For example, the Russian company Stroitransgaz is planning to sign a two billion dollar agreement in the near future on building two gas pipelines in Iran. This would receive funding from Vnesheconombank, the bank´s chairman, Vladimir Dmitriyev, who accompanied Putin to Tehran, told journalists.

According to Russia’s minister of energy Aleksandr Novak, Russia and Iran have discussed the possibility of their own gas swap operation. 

Gazprom would deliver gas to the north of the country through Armenia or Azerbaijan, and in return receive gas from fields in southern Iran.

“The swap was discussed as a proposal.  The details still need to be worked out,” he noted.

So far there has been no decision on the route for gas swap deliveries between Iran and Russia or the delivery of Iranian gas to Georgia.  Either Armenia or Azerbaijan could become a gas transit country, which would bring considerable economic dividends and increase the country’s political standing in the region.   

Iran expert Sevak Sarukhanyan, executive director of the Armenian Centre for Society Research, said he did not foresee any tectonic shifts in the South Caucasus energy market.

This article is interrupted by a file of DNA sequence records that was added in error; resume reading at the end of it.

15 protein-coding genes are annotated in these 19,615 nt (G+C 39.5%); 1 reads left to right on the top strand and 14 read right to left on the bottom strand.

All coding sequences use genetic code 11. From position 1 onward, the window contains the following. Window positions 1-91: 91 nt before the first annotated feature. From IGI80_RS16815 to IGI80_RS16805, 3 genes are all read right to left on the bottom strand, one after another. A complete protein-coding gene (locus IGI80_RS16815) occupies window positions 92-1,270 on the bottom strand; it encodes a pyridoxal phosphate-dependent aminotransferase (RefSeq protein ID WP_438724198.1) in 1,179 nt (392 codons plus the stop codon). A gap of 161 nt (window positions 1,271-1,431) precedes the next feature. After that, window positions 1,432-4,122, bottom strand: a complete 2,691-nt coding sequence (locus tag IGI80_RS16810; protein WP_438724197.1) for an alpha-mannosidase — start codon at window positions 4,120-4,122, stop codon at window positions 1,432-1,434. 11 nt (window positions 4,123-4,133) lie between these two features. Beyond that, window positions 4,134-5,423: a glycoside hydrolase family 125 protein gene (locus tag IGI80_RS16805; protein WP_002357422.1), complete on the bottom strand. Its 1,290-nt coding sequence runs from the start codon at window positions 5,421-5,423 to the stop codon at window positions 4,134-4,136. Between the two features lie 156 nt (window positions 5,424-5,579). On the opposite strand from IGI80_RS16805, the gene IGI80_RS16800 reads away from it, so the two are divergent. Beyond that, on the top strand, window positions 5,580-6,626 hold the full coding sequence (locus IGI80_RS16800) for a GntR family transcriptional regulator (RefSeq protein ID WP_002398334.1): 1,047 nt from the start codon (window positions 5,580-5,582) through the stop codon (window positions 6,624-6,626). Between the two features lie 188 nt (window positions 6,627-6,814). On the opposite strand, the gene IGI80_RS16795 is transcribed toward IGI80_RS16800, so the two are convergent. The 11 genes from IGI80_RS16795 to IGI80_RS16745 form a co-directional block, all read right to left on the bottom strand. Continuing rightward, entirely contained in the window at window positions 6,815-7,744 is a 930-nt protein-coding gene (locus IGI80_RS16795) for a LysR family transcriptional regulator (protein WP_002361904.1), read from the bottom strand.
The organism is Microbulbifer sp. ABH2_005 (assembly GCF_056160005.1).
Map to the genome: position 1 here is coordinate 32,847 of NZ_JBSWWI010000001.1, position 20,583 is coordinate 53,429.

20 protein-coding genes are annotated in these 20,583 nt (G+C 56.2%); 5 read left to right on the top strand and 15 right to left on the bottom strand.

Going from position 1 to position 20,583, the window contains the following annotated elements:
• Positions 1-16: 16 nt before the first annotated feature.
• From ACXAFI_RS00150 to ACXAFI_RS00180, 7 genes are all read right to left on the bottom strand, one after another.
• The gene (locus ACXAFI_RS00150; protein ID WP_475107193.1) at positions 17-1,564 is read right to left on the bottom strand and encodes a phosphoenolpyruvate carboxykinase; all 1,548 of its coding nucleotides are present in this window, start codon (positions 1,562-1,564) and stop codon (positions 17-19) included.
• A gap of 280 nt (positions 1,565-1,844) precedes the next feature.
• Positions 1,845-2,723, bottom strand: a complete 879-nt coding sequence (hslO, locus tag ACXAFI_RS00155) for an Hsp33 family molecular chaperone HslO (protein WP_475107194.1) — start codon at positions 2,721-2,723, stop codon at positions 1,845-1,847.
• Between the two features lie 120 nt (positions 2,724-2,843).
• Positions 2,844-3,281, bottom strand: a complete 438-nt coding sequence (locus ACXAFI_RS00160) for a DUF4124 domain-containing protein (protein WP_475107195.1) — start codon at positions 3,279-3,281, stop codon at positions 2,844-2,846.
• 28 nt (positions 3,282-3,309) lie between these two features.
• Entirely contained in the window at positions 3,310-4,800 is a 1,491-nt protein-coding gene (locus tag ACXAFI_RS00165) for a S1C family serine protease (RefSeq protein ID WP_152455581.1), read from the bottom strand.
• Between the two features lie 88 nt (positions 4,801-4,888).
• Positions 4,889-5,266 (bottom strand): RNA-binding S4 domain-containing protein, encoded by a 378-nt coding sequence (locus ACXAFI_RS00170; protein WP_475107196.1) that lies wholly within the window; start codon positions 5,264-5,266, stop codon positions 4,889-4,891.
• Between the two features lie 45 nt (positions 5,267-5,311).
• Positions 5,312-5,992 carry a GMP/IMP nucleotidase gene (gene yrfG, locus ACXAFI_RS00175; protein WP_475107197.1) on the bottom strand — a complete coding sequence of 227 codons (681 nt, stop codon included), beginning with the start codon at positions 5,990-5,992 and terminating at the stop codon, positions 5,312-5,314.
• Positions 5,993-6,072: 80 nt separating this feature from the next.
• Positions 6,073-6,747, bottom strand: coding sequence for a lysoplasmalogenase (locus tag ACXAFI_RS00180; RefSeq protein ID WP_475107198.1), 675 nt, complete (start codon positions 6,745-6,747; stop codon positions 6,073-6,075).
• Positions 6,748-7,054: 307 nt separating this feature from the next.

“Energy cooperation between Iran and Russia cannot reach such a scale that it would have a great impact on the energy market and the geopolitical situation in the region,” he said.  Despite all political statements, the two sides were returning to their pre-sanctions previous level of cooperation, Sarukhanyan added.

“Because of this, the spheres of influence are limited due to the limited scope for cooperation between Iran and Russia.  Regarding gas shipments, their volume cannot increase significantly because the Russian-Armenian pipeline laid through Georgia does not have the capacity for it,” he said.